Reveal Critical Evidence And Crack More Cases With Carving Technology

Getting evidence from confiscated media devices has always been a challenge. Not only because of the difficulty in locating all the right data, but also because of the manual labor of exporting and importing the data once it’s found. To solve this, we’ve integrated best-in-class carving technology into the Griffeye Analyze platform.

The two major challenges

The first challenge when extracting data from a confiscated device is locating the data. For investigators, no matter the case, it is crucial to get hold of the right data in order to find critical clues and evidence. The problem is that data containing clues are often times hidden in different ways or removed to prevent it from being found, which can result in clues being missed and cases going unsolved.

The other challenge is time. As the size and number of digital media devices have grown, so has the average size of cases. And, as a result, the amount of time spent to export and import all the data. Forensic examiners and investigators often use one tool to extract data and another tool to import it to be analyzed, which results in ineffective workflows and longer turnaround times.

Get The Latest DFIR News!

Top DFIR articles in your inbox every month.


Unsubscribe any time. We respect your privacy - read our privacy policy.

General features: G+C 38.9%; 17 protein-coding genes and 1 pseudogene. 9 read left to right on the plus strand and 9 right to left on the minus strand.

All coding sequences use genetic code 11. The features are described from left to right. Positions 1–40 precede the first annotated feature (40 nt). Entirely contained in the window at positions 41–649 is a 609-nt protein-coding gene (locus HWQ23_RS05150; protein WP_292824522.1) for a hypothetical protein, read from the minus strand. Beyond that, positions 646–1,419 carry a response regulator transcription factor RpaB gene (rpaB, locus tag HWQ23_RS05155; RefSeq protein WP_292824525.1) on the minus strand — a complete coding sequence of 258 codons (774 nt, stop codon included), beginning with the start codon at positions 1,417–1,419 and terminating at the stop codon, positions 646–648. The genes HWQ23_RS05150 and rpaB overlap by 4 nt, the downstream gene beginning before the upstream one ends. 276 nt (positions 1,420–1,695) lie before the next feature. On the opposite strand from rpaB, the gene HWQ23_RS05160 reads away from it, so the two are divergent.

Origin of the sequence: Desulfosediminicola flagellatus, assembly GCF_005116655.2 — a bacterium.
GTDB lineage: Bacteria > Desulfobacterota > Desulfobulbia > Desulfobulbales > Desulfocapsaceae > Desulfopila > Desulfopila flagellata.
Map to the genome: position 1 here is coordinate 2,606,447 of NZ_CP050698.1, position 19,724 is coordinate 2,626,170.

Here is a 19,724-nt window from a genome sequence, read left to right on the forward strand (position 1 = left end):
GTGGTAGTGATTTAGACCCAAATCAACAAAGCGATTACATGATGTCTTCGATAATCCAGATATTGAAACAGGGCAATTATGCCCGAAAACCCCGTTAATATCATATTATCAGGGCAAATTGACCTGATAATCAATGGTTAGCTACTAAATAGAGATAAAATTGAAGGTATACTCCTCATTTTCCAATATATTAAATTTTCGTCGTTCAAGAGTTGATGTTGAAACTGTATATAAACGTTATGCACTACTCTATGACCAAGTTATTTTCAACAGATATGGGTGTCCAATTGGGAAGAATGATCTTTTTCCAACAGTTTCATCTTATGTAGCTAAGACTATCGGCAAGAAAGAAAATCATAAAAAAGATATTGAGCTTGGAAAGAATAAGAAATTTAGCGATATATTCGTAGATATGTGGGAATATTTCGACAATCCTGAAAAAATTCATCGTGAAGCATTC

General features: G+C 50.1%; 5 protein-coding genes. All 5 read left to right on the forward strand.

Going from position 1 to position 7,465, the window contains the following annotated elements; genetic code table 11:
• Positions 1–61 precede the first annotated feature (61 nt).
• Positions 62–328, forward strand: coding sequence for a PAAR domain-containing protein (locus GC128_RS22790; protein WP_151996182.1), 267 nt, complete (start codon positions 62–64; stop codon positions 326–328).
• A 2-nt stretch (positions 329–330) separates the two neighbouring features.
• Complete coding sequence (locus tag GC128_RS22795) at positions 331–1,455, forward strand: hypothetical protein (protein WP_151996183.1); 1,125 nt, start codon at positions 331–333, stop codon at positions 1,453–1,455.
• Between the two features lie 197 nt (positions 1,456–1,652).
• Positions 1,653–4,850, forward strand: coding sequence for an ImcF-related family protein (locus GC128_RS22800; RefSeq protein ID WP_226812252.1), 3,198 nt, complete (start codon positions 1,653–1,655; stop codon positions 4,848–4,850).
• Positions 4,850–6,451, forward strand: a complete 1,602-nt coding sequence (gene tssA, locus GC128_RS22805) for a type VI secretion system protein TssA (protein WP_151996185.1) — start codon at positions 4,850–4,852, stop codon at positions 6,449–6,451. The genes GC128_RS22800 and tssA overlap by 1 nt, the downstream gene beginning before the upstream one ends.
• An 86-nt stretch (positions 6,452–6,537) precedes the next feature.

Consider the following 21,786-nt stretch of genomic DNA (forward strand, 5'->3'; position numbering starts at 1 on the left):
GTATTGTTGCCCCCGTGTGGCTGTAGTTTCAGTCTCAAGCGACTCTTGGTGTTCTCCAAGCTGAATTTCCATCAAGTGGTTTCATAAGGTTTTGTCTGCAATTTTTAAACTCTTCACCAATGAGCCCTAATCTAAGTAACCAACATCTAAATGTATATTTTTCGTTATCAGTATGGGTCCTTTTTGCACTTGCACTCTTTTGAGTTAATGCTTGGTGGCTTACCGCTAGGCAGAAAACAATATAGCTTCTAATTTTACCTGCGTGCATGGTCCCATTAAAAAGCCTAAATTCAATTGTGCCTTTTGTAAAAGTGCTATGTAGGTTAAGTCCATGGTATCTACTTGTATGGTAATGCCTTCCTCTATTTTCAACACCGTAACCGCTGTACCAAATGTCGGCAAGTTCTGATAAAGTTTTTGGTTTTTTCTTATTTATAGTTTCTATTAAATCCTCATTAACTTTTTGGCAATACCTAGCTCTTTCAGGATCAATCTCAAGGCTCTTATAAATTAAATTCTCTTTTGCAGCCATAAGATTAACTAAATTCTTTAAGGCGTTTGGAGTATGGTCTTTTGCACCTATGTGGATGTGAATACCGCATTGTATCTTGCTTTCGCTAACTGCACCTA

To provide a solution to these challenges, we’ve teamed up with BlueBear and their well-known LACE Carver.

Two tools into one – a huge time-saver

With the LACE Carver integrated into the Griffeye Analyze platform, users will be able to handle the whole investigation chain – from tracing all the data on the device as thoroughly and deeply as possible to processing and analyzing the data to find all the clues, identify relationships, and eventually crack the case. The data is automatically extracted from the device and imported directly into the Griffeye Analyze platform as part of the same process.

“For our combined users, this means that they will get a very powerful extraction tool as part of the tool that they are already using. Integrating the LACE Carver into the Griffeye Analyze platform and marketplace is a huge step towards making sure investigators have everything they need to do their job."
– Antoine Normand, CEO, BlueBear

Get hold of all the right data

Carving tools are used to locate and extract data. The LACE Carver scans for both file extensions and file types to locate images and videos as effectively as possible, and it can handle numerous digital media devices, forensic image formats, and ever-changing file types. It has the capacity to scan through formatted drives and locate data from both allocated and unallocated space where the data has been partially overwritten. The carver can also find images and videos embedded in other file types, such as documents or emails, as well as find data that has been password-protected or marked for deletion but is still intact.

The result: Cracked cases

All this together helps investigators work more effectively and, at the same time, get hold of data that would otherwise be hard – or near impossible – to find. Getting hold of the right data means obtaining critical clues and evidence that will result in more cases being solved.

“The result of this partnership is really the goal of everything we do, to provide the best solution there is for investigators to do their job more effectively, leading to reduced workload for investigator and cases being solved quicker.”
– Johann Hofmann, CEO, Griffeye

Find out more on Griffeye